Transplanted bone marrow cells may be immune to HIV
Two HIV-positive men received bone-marrow transplants at Brigham and Women's Hospital (BWH) in Boston, after which researchers could detect no trace of the virus among the new cells. This data gives the study's authors valuable information suggesting that new immune system cells may be protected from HIV.
Physicians performed the procedures two and four years ago and there is currently still no infection in the patients' blood. In addition, the levels of HIV antibodies decreased in both men.
Bone marrow transplants replace damaged or destroyed bone marrow with healthy stem cells, according to the National Institutes of Health. The procedure is typically performed when a patient has certain cancers, such as leukemia or lymphoma, has a disease that affects bone marrow cells or had chemotherapy.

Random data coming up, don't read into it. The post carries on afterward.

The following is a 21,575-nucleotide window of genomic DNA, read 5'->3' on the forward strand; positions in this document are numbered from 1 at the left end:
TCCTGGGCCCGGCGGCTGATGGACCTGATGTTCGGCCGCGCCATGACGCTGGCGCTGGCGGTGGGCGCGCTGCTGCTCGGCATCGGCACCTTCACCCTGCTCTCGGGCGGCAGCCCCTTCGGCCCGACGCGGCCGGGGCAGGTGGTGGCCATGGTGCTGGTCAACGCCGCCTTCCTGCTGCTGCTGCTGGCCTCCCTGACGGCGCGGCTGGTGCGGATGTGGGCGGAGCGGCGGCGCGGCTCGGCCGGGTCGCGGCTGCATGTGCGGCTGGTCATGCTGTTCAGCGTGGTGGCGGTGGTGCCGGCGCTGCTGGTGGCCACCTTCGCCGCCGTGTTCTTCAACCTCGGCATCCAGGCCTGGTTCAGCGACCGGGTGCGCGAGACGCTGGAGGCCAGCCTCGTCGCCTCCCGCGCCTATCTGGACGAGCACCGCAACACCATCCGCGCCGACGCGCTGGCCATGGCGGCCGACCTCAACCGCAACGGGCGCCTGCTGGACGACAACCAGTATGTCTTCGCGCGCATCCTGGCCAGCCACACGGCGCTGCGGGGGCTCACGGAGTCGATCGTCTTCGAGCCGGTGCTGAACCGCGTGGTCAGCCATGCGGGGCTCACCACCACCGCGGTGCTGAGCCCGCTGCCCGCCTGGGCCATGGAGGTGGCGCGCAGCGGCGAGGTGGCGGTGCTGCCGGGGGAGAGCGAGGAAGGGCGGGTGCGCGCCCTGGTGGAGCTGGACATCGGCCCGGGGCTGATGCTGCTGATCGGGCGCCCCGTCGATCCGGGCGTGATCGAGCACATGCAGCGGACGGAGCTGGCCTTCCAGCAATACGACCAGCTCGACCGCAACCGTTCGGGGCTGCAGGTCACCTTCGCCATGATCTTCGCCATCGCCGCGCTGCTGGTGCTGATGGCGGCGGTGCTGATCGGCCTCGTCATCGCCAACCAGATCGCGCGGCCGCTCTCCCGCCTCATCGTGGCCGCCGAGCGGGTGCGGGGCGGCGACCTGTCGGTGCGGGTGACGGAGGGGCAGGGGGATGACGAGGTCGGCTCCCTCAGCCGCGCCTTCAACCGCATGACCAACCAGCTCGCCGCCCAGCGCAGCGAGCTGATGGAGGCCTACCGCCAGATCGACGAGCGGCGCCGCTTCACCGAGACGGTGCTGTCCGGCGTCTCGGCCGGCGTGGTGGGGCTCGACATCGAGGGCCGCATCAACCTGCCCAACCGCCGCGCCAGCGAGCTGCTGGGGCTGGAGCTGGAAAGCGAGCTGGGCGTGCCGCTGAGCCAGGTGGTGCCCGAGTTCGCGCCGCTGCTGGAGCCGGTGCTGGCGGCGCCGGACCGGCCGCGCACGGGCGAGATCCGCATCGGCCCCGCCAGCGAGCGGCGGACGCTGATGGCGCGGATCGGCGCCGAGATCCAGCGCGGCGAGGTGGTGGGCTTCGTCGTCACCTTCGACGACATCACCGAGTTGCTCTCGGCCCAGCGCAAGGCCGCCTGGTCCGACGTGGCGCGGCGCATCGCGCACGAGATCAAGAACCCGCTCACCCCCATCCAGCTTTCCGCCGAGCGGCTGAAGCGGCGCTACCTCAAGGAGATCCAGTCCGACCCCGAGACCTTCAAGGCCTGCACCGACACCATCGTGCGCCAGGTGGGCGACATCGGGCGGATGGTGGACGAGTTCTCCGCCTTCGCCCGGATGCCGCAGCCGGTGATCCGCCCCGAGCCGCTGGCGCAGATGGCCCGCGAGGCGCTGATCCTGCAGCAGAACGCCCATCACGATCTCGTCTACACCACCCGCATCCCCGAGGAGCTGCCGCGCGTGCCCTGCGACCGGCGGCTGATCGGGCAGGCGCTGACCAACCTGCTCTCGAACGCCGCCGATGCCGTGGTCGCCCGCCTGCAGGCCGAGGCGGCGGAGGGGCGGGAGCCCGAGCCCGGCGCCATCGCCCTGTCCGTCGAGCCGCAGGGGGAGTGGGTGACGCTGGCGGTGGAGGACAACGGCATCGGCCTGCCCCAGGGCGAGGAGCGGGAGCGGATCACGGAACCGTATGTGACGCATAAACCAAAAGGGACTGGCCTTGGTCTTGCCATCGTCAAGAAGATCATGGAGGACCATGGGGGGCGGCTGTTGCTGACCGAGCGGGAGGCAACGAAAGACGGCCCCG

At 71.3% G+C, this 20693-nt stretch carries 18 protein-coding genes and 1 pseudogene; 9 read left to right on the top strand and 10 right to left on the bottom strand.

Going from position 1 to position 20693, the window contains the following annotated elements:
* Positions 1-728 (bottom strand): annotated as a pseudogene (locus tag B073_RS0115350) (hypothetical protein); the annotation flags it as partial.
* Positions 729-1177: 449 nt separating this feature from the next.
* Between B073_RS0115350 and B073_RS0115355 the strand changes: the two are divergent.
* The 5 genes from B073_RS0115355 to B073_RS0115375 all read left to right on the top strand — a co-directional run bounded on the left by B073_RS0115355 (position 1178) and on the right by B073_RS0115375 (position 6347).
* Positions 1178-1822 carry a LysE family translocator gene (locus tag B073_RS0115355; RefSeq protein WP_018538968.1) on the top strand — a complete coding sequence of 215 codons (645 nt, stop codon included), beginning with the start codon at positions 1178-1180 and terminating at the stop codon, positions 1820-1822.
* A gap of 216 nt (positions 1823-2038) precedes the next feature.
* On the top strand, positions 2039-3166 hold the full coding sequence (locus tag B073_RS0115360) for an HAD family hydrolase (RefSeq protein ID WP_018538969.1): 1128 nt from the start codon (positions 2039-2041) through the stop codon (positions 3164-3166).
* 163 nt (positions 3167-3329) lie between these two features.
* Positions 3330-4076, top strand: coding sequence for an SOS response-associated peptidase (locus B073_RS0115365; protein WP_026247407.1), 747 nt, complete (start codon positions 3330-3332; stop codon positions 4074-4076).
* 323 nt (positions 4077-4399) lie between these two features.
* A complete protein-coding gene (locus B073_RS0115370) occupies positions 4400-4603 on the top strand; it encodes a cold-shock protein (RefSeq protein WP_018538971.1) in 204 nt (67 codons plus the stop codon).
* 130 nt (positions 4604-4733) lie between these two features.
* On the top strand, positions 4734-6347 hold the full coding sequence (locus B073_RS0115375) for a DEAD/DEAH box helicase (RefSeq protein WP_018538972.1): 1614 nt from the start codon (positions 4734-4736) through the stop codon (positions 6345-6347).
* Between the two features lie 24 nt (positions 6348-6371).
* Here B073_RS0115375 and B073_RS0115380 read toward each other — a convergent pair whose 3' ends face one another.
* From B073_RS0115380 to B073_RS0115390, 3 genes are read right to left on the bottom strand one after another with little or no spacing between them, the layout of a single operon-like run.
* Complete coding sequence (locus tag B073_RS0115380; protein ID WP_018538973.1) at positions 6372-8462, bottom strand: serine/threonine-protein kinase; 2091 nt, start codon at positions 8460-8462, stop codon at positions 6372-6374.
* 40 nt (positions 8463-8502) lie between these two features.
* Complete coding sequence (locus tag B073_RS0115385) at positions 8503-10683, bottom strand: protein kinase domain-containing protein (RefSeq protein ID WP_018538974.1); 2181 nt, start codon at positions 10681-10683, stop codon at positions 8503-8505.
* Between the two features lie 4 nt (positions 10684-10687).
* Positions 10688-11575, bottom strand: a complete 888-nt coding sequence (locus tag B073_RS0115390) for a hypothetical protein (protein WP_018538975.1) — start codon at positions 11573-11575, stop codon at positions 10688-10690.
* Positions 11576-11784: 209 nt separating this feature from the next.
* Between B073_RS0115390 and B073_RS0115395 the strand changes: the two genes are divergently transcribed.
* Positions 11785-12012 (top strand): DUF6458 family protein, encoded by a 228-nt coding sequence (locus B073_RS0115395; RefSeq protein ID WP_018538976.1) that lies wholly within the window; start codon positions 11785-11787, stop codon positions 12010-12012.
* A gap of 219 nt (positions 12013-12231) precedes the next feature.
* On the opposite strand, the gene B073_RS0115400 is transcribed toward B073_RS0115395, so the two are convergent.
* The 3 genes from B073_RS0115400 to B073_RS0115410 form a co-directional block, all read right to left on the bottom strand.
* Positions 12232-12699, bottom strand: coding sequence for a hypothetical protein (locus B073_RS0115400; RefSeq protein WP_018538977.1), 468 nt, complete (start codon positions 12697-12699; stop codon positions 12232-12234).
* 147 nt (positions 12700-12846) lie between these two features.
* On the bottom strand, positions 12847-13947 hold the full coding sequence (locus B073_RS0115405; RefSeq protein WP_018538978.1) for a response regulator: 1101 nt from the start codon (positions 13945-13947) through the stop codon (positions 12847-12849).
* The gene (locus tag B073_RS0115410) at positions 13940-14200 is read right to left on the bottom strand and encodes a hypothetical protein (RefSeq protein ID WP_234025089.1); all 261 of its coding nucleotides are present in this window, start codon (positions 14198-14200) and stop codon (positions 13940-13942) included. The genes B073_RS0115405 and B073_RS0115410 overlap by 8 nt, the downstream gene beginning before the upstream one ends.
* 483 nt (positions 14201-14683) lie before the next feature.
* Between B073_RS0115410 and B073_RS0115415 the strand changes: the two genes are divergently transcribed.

When it comes to replacing HIV infected cells, doctors were astounded.
"We expected HIV to vanish from the patients' plasma, but it is surprising that we can't find any traces of HIV in their cells," said Timothy Henrich, M.D., physician-researcher at BWH. "The next step is to determine if there are any traces of HIV in their tissue."
These results prompted researchers to begin observing how the tissue of an HIV-affected individual is impacted after a bone marrow transplant. Such insight may give healthcare providers the information necessary to take the next step toward curing HIV, which currently affects more than one million Americans, as reported by the Centers for Disease Control and Prevention.